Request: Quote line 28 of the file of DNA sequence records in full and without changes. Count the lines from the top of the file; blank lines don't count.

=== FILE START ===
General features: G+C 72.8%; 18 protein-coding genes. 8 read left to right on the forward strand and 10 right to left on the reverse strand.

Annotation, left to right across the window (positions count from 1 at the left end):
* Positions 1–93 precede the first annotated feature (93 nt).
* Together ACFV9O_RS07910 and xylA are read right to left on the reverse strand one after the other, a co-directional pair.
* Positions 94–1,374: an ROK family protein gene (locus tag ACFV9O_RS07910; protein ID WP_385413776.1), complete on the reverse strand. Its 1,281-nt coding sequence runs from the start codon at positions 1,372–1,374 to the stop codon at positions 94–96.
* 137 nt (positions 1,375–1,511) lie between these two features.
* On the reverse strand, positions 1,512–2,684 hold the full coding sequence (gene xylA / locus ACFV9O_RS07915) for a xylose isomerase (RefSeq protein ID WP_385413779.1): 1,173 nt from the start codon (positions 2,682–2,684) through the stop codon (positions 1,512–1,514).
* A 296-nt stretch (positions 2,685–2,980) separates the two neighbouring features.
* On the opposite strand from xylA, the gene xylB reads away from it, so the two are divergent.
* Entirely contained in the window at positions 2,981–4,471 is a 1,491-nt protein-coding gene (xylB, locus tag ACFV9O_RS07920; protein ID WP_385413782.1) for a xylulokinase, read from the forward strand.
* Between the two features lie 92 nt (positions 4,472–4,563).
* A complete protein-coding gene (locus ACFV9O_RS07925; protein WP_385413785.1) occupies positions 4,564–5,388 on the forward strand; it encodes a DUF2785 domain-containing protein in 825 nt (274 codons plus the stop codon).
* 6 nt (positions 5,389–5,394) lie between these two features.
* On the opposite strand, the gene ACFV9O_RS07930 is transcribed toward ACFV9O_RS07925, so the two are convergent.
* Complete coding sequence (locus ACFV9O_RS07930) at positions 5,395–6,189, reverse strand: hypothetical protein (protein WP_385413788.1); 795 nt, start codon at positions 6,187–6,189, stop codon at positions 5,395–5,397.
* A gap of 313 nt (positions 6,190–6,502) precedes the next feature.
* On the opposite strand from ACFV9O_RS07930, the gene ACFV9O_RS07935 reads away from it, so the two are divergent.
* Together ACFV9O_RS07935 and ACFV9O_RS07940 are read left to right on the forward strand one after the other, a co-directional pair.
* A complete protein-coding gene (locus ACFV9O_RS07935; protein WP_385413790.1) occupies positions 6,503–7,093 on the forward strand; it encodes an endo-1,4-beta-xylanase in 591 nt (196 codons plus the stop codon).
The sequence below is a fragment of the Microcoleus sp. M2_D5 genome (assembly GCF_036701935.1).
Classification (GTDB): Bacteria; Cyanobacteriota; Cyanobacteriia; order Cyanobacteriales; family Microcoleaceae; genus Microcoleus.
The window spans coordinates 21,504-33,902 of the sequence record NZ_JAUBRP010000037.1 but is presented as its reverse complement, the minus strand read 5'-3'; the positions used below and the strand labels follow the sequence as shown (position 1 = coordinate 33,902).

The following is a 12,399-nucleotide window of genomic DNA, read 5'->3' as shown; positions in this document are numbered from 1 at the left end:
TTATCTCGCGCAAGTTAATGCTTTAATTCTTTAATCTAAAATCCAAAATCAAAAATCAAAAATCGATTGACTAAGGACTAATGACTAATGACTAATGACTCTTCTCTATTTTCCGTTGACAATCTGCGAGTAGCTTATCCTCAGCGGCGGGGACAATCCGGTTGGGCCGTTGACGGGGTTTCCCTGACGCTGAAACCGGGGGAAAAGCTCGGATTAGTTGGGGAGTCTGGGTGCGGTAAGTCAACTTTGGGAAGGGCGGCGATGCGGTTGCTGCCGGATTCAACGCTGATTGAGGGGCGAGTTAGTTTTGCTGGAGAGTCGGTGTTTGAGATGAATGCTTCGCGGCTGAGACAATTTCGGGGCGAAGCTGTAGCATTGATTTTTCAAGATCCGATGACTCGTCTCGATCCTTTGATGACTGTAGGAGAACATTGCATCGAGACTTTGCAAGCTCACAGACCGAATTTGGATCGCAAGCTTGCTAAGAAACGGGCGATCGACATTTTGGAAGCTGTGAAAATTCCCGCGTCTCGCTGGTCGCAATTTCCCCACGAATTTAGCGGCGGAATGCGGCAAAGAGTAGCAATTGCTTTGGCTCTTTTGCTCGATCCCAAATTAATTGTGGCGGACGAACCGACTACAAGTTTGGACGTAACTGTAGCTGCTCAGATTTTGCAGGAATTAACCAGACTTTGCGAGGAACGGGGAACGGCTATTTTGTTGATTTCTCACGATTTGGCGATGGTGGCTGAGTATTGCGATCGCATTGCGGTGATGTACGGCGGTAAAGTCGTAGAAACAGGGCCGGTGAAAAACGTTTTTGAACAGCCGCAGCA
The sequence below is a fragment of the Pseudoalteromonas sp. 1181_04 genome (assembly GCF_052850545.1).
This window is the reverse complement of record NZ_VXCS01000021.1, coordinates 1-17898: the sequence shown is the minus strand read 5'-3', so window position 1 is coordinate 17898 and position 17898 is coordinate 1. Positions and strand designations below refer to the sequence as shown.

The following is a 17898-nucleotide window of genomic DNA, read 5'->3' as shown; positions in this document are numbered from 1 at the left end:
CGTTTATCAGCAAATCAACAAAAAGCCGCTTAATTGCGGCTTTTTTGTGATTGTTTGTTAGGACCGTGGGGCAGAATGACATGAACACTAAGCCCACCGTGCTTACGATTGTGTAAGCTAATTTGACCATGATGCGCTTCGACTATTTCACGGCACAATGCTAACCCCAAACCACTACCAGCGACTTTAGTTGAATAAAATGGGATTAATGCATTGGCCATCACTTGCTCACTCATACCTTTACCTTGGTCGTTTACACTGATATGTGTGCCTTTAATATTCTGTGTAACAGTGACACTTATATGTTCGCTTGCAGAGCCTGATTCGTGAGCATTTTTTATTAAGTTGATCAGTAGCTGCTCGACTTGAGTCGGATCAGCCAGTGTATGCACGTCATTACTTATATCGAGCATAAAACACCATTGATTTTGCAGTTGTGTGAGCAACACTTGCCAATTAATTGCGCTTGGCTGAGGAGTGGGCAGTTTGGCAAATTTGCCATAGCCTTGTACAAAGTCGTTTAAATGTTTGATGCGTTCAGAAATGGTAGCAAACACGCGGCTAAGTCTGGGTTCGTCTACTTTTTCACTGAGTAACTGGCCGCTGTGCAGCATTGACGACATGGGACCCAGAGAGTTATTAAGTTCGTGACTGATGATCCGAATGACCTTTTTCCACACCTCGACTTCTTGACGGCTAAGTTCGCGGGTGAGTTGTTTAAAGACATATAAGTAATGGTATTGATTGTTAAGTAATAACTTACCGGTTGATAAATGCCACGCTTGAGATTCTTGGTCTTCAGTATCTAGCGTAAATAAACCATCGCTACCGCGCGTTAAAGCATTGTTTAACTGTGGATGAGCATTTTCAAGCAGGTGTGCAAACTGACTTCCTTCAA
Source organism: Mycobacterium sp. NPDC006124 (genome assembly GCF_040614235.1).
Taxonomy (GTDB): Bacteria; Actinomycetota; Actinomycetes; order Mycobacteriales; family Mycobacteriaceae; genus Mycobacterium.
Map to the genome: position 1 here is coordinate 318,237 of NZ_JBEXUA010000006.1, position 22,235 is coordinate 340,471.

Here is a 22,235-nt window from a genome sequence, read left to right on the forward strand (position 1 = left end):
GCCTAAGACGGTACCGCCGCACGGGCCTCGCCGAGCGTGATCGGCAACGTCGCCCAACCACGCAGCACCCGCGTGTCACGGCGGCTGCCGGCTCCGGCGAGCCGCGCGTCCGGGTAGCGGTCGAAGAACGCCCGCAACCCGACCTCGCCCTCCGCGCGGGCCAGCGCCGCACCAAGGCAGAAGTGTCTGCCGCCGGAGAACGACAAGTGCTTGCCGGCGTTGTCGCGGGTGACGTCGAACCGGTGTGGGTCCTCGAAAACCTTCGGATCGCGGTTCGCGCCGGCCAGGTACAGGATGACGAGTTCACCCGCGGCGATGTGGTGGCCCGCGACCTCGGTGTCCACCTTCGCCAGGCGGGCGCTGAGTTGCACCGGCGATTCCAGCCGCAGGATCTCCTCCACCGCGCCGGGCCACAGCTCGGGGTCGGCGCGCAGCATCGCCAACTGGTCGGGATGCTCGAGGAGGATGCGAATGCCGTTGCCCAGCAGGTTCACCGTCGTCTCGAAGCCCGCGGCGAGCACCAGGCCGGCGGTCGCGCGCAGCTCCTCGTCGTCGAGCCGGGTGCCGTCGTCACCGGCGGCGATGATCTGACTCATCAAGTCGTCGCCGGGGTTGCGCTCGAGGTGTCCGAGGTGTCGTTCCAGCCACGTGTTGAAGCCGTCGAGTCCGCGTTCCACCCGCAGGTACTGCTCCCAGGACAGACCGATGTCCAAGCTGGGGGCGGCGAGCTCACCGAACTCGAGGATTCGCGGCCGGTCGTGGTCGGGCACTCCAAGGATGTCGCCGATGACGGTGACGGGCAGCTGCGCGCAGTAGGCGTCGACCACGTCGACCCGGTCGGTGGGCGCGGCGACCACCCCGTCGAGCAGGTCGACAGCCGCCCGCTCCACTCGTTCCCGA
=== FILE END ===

CGTTTATCAGCAAATCAACAAAAAGCCGCTTAATTGCGGCTTTTTTGTGATTGTTTGTTAGGACCGTGGGGCAGAATGACATGAACACTAAGCCCACCGTGCTTACGATTGTGTAAGCTAATTTGACCATGATGCGCTTCGACTATTTCACGGCACAATGCTAACCCCAAACCACTACCAGCGACTTTAGTTGAATAAAATGGGATTAATGCATTGGCCATCACTTGCTCACTCATACCTTTACCTTGGTCGTTTACACTGATATGTGTGCCTTTAATATTCTGTGTAACAGTGACACTTATATGTTCGCTTGCAGAGCCTGATTCGTGAGCATTTTTTATTAAGTTGATCAGTAGCTGCTCGACTTGAGTCGGATCAGCCAGTGTATGCACGTCATTACTTATATCGAGCATAAAACACCATTGATTTTGCAGTTGTGTGAGCAACACTTGCCAATTAATTGCGCTTGGCTGAGGAGTGGGCAGTTTGGCAAATTTGCCATAGCCTTGTACAAAGTCGTTTAAATGTTTGATGCGTTCAGAAATGGTAGCAAACACGCGGCTAAGTCTGGGTTCGTCTACTTTTTCACTGAGTAACTGGCCGCTGTGCAGCATTGACGACATGGGACCCAGAGAGTTATTAAGTTCGTGACTGATGATCCGAATGACCTTTTTCCACACCTCGACTTCTTGACGGCTAAGTTCGCGGGTGAGTTGTTTAAAGACATATAAGTAATGGTATTGATTGTTAAGTAATAACTTACCGGTTGATAAATGCCACGCTTGAGATTCTTGGTCTTCAGTATCTAGCGTAAATAAACCATCGCTACCGCGCGTTAAAGCATTGTTTAACTGTGGATGAGCATTTTCAAGCAGGTGTGCAAACTGACTTCCTTCAA